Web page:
6. Let’s do it again but with 3,000 feet this time, and saving the “Output shapefile” as “beaches buffer 3000ft.shp”.
  7. This time it worked and the nearest parking lots are now in the 3,000 feet radius buffer. You can see in Image XXX how the two concentric circles stretch out from the beach point towards the parking lots.

We’re not done. We’re next going to use our newly created 3,000 feet buffers to tell us which parking lots are in them. These will be presumed to be our beach parking lots.

  1. Use the “Select by location” tool to find the beaches that intersect our 3,000 feet buffers. Select Vector>Research Tools>Select by location.
  2. Follow me: we want to select features in parking 3435 [our parking lots] that intersect features in beaches buffer 3000ft [our beaches]. We’ll modify the current selection by creating a new selection so that we don’t accidentally include any features previously selected.
  3. You’ll now see a bunch of parking lots turn yellow meaning they are actively selected.
  4. Let’s save our selected parking lots as a new file so it will be easier to analyze just them. Right-click “parking 3435″ and select “Save Selection As…” (it’s important to choose “Save Selection As” instead of “Save As” because the former will save just the parking lots we’ve selected).
  5. Save it as “selected parking 3435.shp” in your “data” folder. The CRS should be EPSG:3435 (NAD83 Illinois StatePlane East Feet). Check off “Add saved file to map” and click OK.
  6. Turn off all other layers except ParkFacilities to see what we’re left with and you’ll see what I show in Image XXX.

Fifth, let’s calculate

Calculating the area is probably the easiest part of this tutorial.

  1. Close all attribute tables you may have opened.
  2. Select Vector>Geometry Tools>Export/Add geometry columns and choose “selected parking 3435″ as your input vector layer.
  3. Leave all other options as-is and press OK. When told about how QGIS can’t access something simultaneously, choose “Yes”.
  4. QGIS should have told you that “selected parking 3435″ has been updated. Right-click the layer and choose “Open Attribute Table”.
  5. Scroll to the far right and you’ll see a new column called AREA. This represents the parking lot’s area in square feet.
  6. Click on the AREA column heading to sort it from smallest to largest. Scroll to the bottom of the list and you’ll find the parking lot with the largest area. Double check – is it near a beach?

Conclusion

With my analysis, and with the data available from OpenStreetMap when I created this tutorial, there are three abnormally large parking lots:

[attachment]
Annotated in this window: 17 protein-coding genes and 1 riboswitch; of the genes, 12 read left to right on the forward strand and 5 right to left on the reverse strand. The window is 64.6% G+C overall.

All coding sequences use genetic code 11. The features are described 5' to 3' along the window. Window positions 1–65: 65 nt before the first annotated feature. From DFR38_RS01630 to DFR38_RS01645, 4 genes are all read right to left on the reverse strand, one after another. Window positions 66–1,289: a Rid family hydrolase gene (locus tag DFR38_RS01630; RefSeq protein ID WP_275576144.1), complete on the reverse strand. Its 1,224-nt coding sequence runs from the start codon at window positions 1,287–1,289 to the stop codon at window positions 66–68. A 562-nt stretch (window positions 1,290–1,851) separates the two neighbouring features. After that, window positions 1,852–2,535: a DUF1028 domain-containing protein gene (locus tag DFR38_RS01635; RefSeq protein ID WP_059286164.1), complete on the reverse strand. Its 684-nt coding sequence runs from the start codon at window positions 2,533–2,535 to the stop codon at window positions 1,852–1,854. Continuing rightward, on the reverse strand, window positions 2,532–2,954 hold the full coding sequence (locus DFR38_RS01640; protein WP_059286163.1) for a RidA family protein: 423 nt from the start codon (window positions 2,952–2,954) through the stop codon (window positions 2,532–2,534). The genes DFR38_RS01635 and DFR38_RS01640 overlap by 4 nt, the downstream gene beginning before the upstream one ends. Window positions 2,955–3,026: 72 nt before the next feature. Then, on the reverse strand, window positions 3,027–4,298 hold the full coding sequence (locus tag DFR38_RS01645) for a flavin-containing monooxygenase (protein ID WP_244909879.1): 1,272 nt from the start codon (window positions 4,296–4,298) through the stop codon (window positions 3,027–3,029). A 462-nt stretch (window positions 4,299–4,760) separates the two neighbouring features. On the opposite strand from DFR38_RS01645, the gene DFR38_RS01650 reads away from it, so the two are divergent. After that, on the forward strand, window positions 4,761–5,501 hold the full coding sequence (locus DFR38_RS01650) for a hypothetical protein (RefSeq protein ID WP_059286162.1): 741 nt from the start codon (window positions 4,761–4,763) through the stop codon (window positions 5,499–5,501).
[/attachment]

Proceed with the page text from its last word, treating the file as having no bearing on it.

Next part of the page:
1. A linear lot near the Lincoln Park Zoo and North Avenue beach (6.8 acres)
  2. A curving lot near Montrose Beach (4.75 acres)
  3. An irregularly shaped lot near Montrose Beach (4.5 acres)

There’s one major caveat in this analysis and that’s the missing parking lots on beaches south of Navy Pier. This means that no one has drawn them into OpenStreetMap so it’s time to start editing!

Mapping a campground that doesn’t exist: a before and after view of OpenStreetMap

Pretty soon there will be a campground shown in OpenStreetMap, and added to its geocoding database, when I’m done adding it.

I temporarily become addicted to mapping places on OpenStreetMap. In my quest to find and map all campgrounds in Chicagoland – in order to publish them in the Chicago Bike Guide – I came across a campground that was constructed this year and opened in August 2013. This is the story of figuring out how to map the Big Rock Forest Preserve campground in Big Rock, Illinois.

I found on the Kane County Forest Preserve District website that the organization operated a campground at Big Rock Forest Preserve. I couldn’t locate the campground in Google Maps by the address the website gave. I couldn’t find it in OpenStreetMap, either, because no one had mapped it, but it’s there now.

When I searched for the park by name, Google Maps zoomed me to the main entrance of the park, but I still couldn’t see a campground. I downloaded the forest preserve district’s park map (always as a PDF) and followed the roads in Google Maps until I came across the campgrounds approximate position. There was a new road here so I followed that to find a campground under construction.

Google Maps shows the campground and artificial lake under construction.

Google’s imagery of the under-construction campground was taken on May 23, 2013 (get the date from Google Earth). This was great because now I could open JOSM, a powerful desktop OpenStreetMap editor, and locate the site, load Bing’s imagery and start tracing the campground to upload to OSM.

Bing’s imagery in JOSM, the OpenStreetMap-editing app, doesn’t show the campground.

The problem was that Bing’s imagery – and this is typical – was outdated. I could easily compare the imagery side-by-side and based on other landscape features (like the forest edge) guess where to trace the campground, but OSM needs better quality data. Enter MapWarper.

Read the rest of this post on Web Map Academy.